Opposition treasury spokesman Chris Bowen has confirmed more significant changes to the nation’s retirement savings framework will occur, in addition to the change in the treatment of imputation credits for individuals in retirement but not receiving the age pension, should Labor win the next federal election.
Speaking at the latest Financial Services Council (FSC) BT Financial Group Political Series Breakfast in Sydney today, Bowen announced the proposed policies of taxing income in retirement over a $75,000 threshold and imposing a 30 per cent tax on contributions for individuals with incomes in excess of $250,000 under Labor’s Fairer Super Plan would stand despite the super reforms introduced in the 2016 budget by the current government.
It has been suggested these moves would be shelved considering the super reforms had already potentially made the retirement savings system fairer, which is what Labor was advocating via its super policy.
“We announced our original superannuation policy in February 2015. The government railed against us and said they wouldn’t touch it. Then in their budget they adopted elements of what we’d done, but they also did other things which we wouldn’t have done, but we acknowledged they came a long way towards our position,” Bowen noted.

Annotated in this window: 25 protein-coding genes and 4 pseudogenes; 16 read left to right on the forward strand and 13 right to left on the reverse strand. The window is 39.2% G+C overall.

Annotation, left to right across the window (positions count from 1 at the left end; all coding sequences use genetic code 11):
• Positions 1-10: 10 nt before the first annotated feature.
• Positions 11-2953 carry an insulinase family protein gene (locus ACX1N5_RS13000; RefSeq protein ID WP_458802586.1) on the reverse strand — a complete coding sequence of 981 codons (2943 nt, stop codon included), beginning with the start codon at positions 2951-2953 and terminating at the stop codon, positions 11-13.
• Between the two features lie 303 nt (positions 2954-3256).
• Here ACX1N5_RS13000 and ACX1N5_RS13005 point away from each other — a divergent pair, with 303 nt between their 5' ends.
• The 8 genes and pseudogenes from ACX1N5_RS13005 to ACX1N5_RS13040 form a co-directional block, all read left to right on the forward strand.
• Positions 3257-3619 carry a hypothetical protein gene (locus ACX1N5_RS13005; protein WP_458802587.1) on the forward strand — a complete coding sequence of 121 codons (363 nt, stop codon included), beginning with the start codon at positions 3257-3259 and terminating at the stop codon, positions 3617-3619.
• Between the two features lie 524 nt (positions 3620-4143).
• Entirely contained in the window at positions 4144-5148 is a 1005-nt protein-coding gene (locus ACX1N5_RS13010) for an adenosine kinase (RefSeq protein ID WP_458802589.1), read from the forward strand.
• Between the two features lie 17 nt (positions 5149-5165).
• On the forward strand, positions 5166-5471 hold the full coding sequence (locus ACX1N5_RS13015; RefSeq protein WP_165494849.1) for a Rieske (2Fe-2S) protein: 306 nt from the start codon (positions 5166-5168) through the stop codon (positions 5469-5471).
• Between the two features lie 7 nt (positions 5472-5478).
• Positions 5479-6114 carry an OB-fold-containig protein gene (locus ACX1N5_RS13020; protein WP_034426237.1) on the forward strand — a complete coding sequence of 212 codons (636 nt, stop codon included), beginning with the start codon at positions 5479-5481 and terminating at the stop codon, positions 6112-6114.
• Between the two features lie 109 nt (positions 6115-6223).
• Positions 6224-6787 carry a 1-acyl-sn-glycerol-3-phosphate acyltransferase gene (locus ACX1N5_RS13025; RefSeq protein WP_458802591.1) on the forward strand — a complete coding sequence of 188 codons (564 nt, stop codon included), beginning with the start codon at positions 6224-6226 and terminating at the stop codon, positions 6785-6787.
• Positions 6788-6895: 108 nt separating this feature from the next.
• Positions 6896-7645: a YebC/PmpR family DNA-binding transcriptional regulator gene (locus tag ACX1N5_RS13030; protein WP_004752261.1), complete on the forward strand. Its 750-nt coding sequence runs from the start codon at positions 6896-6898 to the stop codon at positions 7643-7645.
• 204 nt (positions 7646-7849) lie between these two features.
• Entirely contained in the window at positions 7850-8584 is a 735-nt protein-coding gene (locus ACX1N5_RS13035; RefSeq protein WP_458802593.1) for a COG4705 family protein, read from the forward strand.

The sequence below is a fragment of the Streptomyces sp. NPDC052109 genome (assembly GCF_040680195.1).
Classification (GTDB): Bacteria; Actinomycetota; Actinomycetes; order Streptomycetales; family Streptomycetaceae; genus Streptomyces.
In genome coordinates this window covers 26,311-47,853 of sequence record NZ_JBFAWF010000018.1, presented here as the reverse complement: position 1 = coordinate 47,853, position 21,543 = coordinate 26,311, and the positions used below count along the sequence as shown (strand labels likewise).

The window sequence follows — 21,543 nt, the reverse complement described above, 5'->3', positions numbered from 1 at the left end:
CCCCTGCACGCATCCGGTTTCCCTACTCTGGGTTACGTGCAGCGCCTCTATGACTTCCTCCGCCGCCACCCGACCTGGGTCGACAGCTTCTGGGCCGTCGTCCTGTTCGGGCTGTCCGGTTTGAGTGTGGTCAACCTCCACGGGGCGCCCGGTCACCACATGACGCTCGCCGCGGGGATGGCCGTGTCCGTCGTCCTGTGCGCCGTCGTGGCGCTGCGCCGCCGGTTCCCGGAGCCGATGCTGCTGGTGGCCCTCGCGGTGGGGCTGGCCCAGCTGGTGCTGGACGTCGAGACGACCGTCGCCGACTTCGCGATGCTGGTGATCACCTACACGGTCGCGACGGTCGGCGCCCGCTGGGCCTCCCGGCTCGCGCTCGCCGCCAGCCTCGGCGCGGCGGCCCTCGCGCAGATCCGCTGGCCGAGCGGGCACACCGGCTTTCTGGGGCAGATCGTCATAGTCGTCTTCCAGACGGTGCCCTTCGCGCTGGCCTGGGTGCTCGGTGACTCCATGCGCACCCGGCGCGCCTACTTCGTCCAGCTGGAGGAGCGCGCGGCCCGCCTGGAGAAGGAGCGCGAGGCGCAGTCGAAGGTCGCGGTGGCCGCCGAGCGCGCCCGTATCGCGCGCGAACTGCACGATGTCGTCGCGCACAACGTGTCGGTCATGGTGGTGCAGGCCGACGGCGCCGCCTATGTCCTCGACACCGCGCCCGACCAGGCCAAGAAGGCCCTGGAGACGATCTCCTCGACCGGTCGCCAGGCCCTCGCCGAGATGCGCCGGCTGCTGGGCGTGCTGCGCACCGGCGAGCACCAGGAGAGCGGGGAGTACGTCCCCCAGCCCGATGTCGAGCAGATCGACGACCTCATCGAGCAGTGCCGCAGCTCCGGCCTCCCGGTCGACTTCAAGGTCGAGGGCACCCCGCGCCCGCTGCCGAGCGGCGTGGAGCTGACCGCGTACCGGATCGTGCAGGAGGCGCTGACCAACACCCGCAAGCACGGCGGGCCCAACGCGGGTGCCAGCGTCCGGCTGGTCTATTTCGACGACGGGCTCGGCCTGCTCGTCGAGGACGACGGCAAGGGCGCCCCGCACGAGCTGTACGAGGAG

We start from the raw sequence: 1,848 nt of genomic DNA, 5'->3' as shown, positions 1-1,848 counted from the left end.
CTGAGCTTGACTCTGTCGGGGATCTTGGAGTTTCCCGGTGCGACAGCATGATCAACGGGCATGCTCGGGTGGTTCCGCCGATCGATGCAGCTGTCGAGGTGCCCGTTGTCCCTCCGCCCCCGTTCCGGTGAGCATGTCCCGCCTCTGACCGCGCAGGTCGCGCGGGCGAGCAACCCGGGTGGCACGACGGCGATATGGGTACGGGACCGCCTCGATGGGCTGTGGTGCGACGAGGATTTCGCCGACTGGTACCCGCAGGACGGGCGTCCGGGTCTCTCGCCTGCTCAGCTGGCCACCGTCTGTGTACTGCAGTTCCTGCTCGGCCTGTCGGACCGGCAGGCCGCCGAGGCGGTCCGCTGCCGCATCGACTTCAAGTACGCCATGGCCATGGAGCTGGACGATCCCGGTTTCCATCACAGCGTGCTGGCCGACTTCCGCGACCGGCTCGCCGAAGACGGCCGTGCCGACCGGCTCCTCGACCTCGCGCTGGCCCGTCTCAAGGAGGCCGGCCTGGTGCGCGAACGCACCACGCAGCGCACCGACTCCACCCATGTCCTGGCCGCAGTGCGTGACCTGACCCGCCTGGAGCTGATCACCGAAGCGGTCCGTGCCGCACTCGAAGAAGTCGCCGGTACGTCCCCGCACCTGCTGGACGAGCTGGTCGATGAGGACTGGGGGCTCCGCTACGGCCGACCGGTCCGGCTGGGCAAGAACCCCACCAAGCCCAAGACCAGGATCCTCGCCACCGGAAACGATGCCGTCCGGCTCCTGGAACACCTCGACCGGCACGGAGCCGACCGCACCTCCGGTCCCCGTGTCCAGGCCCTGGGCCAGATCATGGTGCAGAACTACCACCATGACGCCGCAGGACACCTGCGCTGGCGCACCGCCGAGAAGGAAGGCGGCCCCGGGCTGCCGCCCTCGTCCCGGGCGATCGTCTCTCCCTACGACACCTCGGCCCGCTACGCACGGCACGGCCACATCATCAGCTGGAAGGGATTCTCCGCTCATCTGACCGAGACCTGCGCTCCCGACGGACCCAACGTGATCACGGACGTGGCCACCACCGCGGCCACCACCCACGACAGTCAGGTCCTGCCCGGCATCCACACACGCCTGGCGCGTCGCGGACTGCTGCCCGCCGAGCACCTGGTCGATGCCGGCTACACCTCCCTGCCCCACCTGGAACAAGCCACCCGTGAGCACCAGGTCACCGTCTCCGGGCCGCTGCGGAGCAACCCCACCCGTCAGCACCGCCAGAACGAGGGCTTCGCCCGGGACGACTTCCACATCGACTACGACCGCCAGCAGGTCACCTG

“We at that point announced those other two policies and said we think these are legitimate and appropriate thresholds, and that they are our policy to go just that little touch further would be a fair characterisation.”
In response to these comments, FSC chief executive Sally Loane said: “So those two other policies will stay and that does mean a fair bit of tinkering to super when you get in [to government].”
Bowen pointed out Labor felt these are necessary changes and said they would be the last taxation amendments to the superannuation system his party would make.
Priorities for Labor after these modifications would be gender equality issues, increasing the super guarantee levy and establishing the Superannuation Council of Custodians, he noted.